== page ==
Ghassan Zaqtan’s Canadian Visa

Last week I was in Glasgow, waiting for Algerian poet Habib Tengour as we were supposed to do a joint poetry reading and a shared presentation of our anthology of North African Literature at the University of Glasgow. Tengour never made it because he never received his visa for the UK, & his passport was returned to him too late for a planned trip to Algeria for a conference. And now Canada is refusing a visa to Palestinian poet Ghassan Zaqtan, shortlisted for the Griffin Prize. Below, Arabic Literature (in Translation)’s take on  another senseless act of governmental repression. (This has happened before to Zaqtan in this country; see my posts here, here & here). It feels like in the Euro-American sphere anyone with an Arab name is presumed guilty & can be treated like a non-person.

Here We Go Again: Canada Denies Ghassan Zaqtan Visa to Attend Griffin Prize Ceremony

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Presumably Canada — like its southerly neighbor — will come around on the issue of a visa for Palestinian poet Ghassan Zaqtan, who along with translator Fady Joudah is on the shortlist for the 2013 Griffin Poetry Prize

straw-bird-joudah-zaqtanHopefully, government officials will issue the visa before the prize ceremony next month. Griffin organizers said on Facebook:

The Griffin Trust is working through appropriate Canadian government channels in the hope we can welcome poet Ghassan Zaqtan to the Griffin Poetry Prize awards festivities in mid June. Thank you to everyone for their expressions of support.

This is particularly galling as the same thing happened to Zaqtan in April of last year, in the US, when Zaqtan was meant to travel around on a multi-city book tour with translator Fady Joudah. Although many protested the visa denial, Zaqtan was unable to make the spring tour, and another one had to be set up in the fall — and yes, that one actually happened.

However, Canada Visa People: I don’t think they can run another Griffin Prize ceremony for you in the fall.

Fady Joudah’s Facebook message said:

“Please share and mobilize: Ghassan Zaqtan, the great Palestinian poet, finalist for the prestigious International Griffin Prize for poetry, has been denied visa to enter Canada to attend the ceremonies in two weeks. The reasons for rejection are: 1-Prize provides insufficient grounds for a visa 2- Uncertainty about his financial independence 3- Uncertainty about his true desire to return to his home. Conditions to consider a new application: 1- proof of financial capacity, explanation of prize money 2- Proof that he had been granted visa before in certain countries (the online application system is not apparently efficient enough to recognize this from his passport info).”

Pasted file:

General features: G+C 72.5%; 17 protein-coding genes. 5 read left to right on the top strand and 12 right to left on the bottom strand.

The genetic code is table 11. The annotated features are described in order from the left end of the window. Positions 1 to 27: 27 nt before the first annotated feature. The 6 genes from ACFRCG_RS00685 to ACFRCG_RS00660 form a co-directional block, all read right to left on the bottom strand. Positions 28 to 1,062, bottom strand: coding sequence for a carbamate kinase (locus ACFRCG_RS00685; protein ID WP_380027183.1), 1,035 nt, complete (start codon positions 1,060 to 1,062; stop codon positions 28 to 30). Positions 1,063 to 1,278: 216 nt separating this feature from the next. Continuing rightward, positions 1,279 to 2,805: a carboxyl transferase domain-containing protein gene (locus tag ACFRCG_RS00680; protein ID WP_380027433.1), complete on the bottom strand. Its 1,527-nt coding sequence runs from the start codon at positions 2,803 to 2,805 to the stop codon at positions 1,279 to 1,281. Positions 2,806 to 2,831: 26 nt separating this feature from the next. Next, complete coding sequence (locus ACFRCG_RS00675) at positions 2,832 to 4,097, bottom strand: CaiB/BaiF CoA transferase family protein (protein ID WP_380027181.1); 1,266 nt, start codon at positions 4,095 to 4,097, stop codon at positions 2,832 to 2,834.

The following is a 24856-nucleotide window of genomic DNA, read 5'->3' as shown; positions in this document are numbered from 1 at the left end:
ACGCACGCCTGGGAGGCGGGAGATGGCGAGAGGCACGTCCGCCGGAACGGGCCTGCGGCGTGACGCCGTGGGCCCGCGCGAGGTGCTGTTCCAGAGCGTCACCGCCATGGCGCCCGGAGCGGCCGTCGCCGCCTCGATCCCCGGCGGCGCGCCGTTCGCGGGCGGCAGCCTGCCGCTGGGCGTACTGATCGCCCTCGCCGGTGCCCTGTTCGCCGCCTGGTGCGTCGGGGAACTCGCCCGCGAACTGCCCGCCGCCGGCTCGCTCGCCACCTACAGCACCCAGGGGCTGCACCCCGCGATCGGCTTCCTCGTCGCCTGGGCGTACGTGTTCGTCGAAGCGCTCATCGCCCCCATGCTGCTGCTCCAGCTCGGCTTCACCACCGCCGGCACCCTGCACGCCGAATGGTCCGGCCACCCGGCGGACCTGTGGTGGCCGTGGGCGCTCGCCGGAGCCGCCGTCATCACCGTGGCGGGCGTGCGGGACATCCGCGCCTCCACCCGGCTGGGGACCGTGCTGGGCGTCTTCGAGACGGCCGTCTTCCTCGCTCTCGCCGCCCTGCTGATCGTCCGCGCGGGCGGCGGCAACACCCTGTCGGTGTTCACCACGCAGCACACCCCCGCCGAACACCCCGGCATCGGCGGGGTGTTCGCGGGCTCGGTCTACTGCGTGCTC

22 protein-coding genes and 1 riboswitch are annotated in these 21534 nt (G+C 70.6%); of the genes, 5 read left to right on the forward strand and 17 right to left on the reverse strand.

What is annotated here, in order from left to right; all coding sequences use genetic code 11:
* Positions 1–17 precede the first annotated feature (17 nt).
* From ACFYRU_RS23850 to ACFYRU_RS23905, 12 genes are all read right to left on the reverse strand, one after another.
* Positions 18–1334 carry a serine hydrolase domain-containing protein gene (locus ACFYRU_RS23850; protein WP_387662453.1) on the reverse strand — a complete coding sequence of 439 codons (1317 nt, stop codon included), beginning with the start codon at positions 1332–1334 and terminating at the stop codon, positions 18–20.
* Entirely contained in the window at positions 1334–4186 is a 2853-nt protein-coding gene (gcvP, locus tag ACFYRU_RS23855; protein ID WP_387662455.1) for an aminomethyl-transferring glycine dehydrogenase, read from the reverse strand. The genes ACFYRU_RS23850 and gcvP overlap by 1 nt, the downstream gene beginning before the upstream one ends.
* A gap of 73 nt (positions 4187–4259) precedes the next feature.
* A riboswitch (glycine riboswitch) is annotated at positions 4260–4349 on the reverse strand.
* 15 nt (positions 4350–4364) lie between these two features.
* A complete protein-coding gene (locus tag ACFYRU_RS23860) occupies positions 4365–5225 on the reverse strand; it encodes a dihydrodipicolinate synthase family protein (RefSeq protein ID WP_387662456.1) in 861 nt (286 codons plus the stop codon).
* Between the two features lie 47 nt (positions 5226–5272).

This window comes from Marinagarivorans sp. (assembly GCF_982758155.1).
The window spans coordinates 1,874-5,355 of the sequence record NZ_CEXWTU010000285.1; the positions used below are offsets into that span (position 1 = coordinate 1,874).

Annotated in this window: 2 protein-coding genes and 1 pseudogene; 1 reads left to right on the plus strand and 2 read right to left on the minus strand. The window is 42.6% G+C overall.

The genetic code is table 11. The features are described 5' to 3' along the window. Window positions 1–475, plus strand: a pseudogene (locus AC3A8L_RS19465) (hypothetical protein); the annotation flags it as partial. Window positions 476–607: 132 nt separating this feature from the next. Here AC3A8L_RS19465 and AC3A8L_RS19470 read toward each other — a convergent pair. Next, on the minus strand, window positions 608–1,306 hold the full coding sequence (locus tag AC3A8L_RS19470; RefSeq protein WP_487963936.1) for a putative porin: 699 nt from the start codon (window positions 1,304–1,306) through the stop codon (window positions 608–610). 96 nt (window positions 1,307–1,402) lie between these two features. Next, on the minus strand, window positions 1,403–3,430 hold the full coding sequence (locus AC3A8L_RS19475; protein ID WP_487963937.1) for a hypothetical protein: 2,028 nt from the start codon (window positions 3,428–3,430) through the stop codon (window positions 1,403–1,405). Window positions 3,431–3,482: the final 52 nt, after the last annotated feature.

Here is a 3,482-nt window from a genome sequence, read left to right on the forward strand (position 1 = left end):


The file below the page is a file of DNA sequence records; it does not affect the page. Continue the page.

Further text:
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3 Responses

  1. So sorry to hear about Habib!

  2. Poo says:

    Like it or not, times have changed here. The government is tightening up. Iran has been expelled and trade cut off. Eritria has just been expelled. Palestinian “aid” has been held back and will probably be significantly reduced if not cancelled entirely.There will be more no doubt as our foreign policy becomes rooted in trade. We can withstand any name calling and/or criticism. Literary prizes though worthwhile do not supercede immigration policy. We may error but we act in good faith on behalf of the Canadian people. This is not the Canada of the 50s and 60s and never will be again unless the Left win the next election and that is always a possibility. It has happened before. I guess it comes down to following our laws or don’t come. I think any nation has the right to say that much whether it is acceptable to some or not. I respect other nation’s rules and regulations. Though I no longer travel, I made it a point when I did to avoid those places I found objectionable. We ask no more than that. At least Revenue Canada is not sticking it’s nose into it like the IRS. One hopes they never do. My suggestion to those refused visas is to apply again and give the govie what it wants. Any prizes will be held. The audience might just be smaller but the award is the thing, not the clapping. I think.

  1. June 14, 2013

    […] Arab literature (in translation), & see also posts on Nomadics here & here, and the LA Review of Books, […]

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